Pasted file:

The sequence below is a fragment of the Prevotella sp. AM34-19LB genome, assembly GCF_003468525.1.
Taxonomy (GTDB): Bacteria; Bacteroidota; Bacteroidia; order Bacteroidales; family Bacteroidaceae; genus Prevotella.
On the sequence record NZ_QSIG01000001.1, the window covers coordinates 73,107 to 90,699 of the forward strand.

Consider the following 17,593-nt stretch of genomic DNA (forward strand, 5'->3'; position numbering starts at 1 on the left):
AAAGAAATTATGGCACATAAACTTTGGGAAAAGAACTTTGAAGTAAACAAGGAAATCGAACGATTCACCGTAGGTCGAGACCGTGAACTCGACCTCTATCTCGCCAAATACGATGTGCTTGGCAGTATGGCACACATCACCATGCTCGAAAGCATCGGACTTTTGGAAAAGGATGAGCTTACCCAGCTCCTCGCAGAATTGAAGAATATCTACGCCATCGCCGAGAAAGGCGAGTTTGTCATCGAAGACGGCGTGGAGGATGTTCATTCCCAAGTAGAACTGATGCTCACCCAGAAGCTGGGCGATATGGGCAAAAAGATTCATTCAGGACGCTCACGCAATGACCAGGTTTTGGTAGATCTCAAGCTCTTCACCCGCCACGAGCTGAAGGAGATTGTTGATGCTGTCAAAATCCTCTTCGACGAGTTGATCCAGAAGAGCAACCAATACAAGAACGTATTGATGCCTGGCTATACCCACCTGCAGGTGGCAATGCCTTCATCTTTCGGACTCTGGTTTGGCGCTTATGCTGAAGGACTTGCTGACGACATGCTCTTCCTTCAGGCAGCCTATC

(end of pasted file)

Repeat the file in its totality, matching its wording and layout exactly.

The sequence below is a fragment of the Prevotella sp. AM34-19LB genome, assembly GCF_003468525.1.
Taxonomy (GTDB): Bacteria; Bacteroidota; Bacteroidia; order Bacteroidales; family Bacteroidaceae; genus Prevotella.
On the sequence record NZ_QSIG01000001.1, the window covers coordinates 73,107 to 90,699 of the forward strand.

Consider the following 17,593-nt stretch of genomic DNA (forward strand, 5'->3'; position numbering starts at 1 on the left):
AAAGAAATTATGGCACATAAACTTTGGGAAAAGAACTTTGAAGTAAACAAGGAAATCGAACGATTCACCGTAGGTCGAGACCGTGAACTCGACCTCTATCTCGCCAAATACGATGTGCTTGGCAGTATGGCACACATCACCATGCTCGAAAGCATCGGACTTTTGGAAAAGGATGAGCTTACCCAGCTCCTCGCAGAATTGAAGAATATCTACGCCATCGCCGAGAAAGGCGAGTTTGTCATCGAAGACGGCGTGGAGGATGTTCATTCCCAAGTAGAACTGATGCTCACCCAGAAGCTGGGCGATATGGGCAAAAAGATTCATTCAGGACGCTCACGCAATGACCAGGTTTTGGTAGATCTCAAGCTCTTCACCCGCCACGAGCTGAAGGAGATTGTTGATGCTGTCAAAATCCTCTTCGACGAGTTGATCCAGAAGAGCAACCAATACAAGAACGTATTGATGCCTGGCTATACCCACCTGCAGGTGGCAATGCCTTCATCTTTCGGACTCTGGTTTGGCGCTTATGCTGAAGGACTTGCTGACGACATGCTCTTCCTTCAGGCAGCCTATC